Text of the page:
Human Tails: Ownership and Control of Extended Humanoid Avatars 


This paper explores body own­er­ship and con­trol of an “exten­ded” humanoid avatar that fea­tures a dis­tinct and flex­ible tail-like append­age pro­trud­ing from its coc­cyx. Thirty-two par­ti­cipants took part in a between-groups study to pup­pet­eer the avatar in an immers­ive CAVETM-like sys­tem. Par­ti­cipants’ body move­ment was tracked, and the avatar’s humanoid body syn­chron­ously reflec­ted this motion. How­ever, six­teen par­ti­cipants exper­i­enced the avatar’s tail mov­ing around ran­domly and asyn­chron­ous to their own move­ment, while the oth­er par­ti­cipants exper­i­enced a tail that they could, poten­tially, con­trol accur­ately and syn­chron­ously through hip move­ment. Par­ti­cipants in the syn­chron­ous con­di­tion exper­i­enced a high­er degree of body own­er­ship and agency, sug­gest­ing that visuo­mo­tor syn­chrony enhanced the prob­ab­il­ity of own­er­ship over the avatar body des­pite of its extra-human form. Par­ti­cipants exper­i­en­cing body own­er­ship were also more likely to be more anxious and attempt to avoid vir­tu­al threats to the tail and body. The high­er task per­form­ance of par­ti­cipants in the syn­chron­ous con­di­tion indic­ates that people are able to quickly learn how to remap nor­mal degrees of bod­ily free­dom in order to con­trol vir­tu­al bod­ies that dif­fer from the humanoid form. We dis­cuss the implic­a­tions and applic­a­tions of exten­ded humanoid avatars as a meth­od for explor­ing the plas­ti­city of the brain’s rep­res­ent­a­tion of the body and for ges­tur­al human-com­puter interfaces.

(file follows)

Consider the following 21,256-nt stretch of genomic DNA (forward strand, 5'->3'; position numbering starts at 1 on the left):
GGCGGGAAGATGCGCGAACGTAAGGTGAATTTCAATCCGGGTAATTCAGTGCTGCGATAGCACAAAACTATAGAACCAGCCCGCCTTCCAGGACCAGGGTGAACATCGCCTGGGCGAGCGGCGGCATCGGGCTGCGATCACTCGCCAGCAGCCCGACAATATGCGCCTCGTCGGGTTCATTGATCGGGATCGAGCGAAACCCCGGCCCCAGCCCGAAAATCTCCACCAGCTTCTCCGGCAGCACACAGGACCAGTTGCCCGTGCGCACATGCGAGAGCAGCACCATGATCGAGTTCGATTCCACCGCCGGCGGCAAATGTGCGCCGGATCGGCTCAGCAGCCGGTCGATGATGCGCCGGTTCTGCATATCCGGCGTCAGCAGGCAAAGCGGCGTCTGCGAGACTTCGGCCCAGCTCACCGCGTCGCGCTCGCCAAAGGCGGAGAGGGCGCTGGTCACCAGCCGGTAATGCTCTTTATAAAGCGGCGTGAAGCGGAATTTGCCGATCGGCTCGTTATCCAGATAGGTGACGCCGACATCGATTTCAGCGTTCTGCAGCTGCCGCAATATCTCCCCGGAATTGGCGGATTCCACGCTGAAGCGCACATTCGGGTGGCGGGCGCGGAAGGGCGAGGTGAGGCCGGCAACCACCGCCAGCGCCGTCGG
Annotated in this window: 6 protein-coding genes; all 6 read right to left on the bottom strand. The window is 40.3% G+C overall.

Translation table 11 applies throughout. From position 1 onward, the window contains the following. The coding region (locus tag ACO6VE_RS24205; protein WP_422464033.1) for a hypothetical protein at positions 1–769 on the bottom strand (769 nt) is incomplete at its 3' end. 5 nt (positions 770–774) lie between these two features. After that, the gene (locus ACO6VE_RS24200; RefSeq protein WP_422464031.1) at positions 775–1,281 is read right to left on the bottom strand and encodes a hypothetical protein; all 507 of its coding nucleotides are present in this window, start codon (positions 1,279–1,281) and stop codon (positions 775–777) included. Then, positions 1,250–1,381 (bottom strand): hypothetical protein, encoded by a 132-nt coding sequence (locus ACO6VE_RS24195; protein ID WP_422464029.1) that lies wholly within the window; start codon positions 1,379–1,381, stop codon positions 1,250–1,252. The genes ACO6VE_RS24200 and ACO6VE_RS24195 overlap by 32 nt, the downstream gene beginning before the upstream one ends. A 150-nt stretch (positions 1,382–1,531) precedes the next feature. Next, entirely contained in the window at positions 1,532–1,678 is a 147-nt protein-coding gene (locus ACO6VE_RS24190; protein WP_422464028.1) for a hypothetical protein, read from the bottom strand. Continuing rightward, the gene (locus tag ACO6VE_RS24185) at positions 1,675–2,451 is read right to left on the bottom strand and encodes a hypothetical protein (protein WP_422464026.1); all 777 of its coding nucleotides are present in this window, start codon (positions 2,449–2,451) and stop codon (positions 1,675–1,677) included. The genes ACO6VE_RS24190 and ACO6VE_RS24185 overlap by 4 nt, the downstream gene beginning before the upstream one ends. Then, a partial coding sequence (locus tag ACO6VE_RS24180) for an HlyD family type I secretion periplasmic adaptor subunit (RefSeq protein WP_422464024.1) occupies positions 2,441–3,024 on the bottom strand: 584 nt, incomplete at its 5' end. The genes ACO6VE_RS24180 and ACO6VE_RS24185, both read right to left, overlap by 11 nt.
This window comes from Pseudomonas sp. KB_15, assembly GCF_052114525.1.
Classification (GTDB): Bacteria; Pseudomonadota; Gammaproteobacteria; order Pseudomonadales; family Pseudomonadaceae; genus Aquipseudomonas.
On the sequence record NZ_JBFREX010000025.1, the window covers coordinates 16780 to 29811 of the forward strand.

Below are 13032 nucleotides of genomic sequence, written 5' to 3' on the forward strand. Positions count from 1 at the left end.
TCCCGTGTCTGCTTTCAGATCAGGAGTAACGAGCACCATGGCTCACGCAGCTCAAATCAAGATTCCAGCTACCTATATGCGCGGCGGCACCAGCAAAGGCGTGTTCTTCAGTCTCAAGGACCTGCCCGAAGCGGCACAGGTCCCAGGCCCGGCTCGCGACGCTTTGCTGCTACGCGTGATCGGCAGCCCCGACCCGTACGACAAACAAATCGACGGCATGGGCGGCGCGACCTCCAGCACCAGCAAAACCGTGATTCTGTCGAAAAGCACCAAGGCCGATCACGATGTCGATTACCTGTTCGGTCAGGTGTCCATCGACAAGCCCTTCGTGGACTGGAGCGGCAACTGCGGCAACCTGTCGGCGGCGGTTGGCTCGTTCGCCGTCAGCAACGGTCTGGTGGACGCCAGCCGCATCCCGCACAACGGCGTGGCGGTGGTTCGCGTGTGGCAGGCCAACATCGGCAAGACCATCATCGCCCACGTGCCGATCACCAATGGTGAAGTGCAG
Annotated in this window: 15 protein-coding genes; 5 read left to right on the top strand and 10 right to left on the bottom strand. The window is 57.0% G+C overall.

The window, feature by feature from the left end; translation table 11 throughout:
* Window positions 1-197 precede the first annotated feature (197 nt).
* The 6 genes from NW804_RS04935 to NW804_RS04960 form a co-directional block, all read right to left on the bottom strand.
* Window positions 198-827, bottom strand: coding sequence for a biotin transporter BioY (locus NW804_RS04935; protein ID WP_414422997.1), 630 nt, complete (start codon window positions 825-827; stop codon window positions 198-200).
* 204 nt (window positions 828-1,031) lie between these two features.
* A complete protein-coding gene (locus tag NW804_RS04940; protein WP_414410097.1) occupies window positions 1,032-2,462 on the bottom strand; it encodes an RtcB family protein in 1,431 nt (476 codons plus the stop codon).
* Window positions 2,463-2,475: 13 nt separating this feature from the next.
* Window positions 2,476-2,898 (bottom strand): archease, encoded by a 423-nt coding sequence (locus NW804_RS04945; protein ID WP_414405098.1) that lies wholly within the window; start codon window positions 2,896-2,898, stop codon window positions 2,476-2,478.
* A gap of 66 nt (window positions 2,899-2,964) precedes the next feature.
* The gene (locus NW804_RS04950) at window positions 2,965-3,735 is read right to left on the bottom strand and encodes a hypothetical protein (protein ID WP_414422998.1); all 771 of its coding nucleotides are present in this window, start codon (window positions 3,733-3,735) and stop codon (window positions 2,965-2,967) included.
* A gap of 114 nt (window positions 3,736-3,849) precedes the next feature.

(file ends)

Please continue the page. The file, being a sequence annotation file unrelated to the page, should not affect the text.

This pro­ject was sup­por­ted by the FP7 EU col­lab­or­at­ive pro­ject BEAMING (248620). Mel Slater was also sup­por­ted by the ERC Advanced Grant TRAVERSE.


  title={Human tails: ownership and control of extended humanoid avatars},
  author={Steptoe, William and Steed, Anthony and Slater, Mel},
  journal={Visualization and Computer Graphics, IEEE Transactions on},